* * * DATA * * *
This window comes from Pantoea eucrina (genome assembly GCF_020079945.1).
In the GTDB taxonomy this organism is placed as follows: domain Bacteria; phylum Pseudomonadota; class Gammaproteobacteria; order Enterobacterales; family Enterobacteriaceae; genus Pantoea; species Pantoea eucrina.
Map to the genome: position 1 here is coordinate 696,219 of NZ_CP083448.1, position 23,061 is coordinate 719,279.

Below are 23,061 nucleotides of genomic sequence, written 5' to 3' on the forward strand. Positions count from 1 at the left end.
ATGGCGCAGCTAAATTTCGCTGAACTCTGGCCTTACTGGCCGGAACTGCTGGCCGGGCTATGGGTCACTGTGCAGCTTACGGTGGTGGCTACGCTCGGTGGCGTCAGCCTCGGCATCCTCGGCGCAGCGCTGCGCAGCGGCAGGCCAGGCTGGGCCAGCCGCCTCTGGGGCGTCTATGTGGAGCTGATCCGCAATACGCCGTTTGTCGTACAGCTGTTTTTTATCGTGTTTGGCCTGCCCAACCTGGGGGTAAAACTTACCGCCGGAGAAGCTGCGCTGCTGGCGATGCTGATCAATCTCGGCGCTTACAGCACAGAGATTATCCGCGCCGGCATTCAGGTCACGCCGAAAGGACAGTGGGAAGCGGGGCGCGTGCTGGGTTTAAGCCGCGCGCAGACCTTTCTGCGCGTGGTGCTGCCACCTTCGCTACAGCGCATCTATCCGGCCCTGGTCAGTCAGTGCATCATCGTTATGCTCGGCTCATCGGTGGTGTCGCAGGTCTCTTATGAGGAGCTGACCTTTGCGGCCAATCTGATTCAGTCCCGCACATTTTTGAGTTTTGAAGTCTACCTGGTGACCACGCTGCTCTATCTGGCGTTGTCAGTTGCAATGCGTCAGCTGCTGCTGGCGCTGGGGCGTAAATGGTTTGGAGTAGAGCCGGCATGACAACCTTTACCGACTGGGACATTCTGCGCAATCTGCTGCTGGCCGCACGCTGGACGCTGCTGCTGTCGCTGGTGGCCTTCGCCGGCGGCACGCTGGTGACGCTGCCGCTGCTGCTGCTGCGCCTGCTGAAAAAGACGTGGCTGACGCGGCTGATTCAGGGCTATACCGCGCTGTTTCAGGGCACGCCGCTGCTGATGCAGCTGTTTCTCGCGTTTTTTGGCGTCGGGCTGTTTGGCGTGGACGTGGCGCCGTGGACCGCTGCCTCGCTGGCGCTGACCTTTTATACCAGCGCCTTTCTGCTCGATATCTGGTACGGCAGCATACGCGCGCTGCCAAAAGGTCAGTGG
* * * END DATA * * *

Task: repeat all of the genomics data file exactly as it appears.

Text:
This window comes from Pantoea eucrina (genome assembly GCF_020079945.1).
In the GTDB taxonomy this organism is placed as follows: domain Bacteria; phylum Pseudomonadota; class Gammaproteobacteria; order Enterobacterales; family Enterobacteriaceae; genus Pantoea; species Pantoea eucrina.
Map to the genome: position 1 here is coordinate 696,219 of NZ_CP083448.1, position 23,061 is coordinate 719,279.

Below are 23,061 nucleotides of genomic sequence, written 5' to 3' on the forward strand. Positions count from 1 at the left end.
ATGGCGCAGCTAAATTTCGCTGAACTCTGGCCTTACTGGCCGGAACTGCTGGCCGGGCTATGGGTCACTGTGCAGCTTACGGTGGTGGCTACGCTCGGTGGCGTCAGCCTCGGCATCCTCGGCGCAGCGCTGCGCAGCGGCAGGCCAGGCTGGGCCAGCCGCCTCTGGGGCGTCTATGTGGAGCTGATCCGCAATACGCCGTTTGTCGTACAGCTGTTTTTTATCGTGTTTGGCCTGCCCAACCTGGGGGTAAAACTTACCGCCGGAGAAGCTGCGCTGCTGGCGATGCTGATCAATCTCGGCGCTTACAGCACAGAGATTATCCGCGCCGGCATTCAGGTCACGCCGAAAGGACAGTGGGAAGCGGGGCGCGTGCTGGGTTTAAGCCGCGCGCAGACCTTTCTGCGCGTGGTGCTGCCACCTTCGCTACAGCGCATCTATCCGGCCCTGGTCAGTCAGTGCATCATCGTTATGCTCGGCTCATCGGTGGTGTCGCAGGTCTCTTATGAGGAGCTGACCTTTGCGGCCAATCTGATTCAGTCCCGCACATTTTTGAGTTTTGAAGTCTACCTGGTGACCACGCTGCTCTATCTGGCGTTGTCAGTTGCAATGCGTCAGCTGCTGCTGGCGCTGGGGCGTAAATGGTTTGGAGTAGAGCCGGCATGACAACCTTTACCGACTGGGACATTCTGCGCAATCTGCTGCTGGCCGCACGCTGGACGCTGCTGCTGTCGCTGGTGGCCTTCGCCGGCGGCACGCTGGTGACGCTGCCGCTGCTGCTGCTGCGCCTGCTGAAAAAGACGTGGCTGACGCGGCTGATTCAGGGCTATACCGCGCTGTTTCAGGGCACGCCGCTGCTGATGCAGCTGTTTCTCGCGTTTTTTGGCGTCGGGCTGTTTGGCGTGGACGTGGCGCCGTGGACCGCTGCCTCGCTGGCGCTGACCTTTTATACCAGCGCCTTTCTGCTCGATATCTGGTACGGCAGCATACGCGCGCTGCCAAAAGGTCAGTGG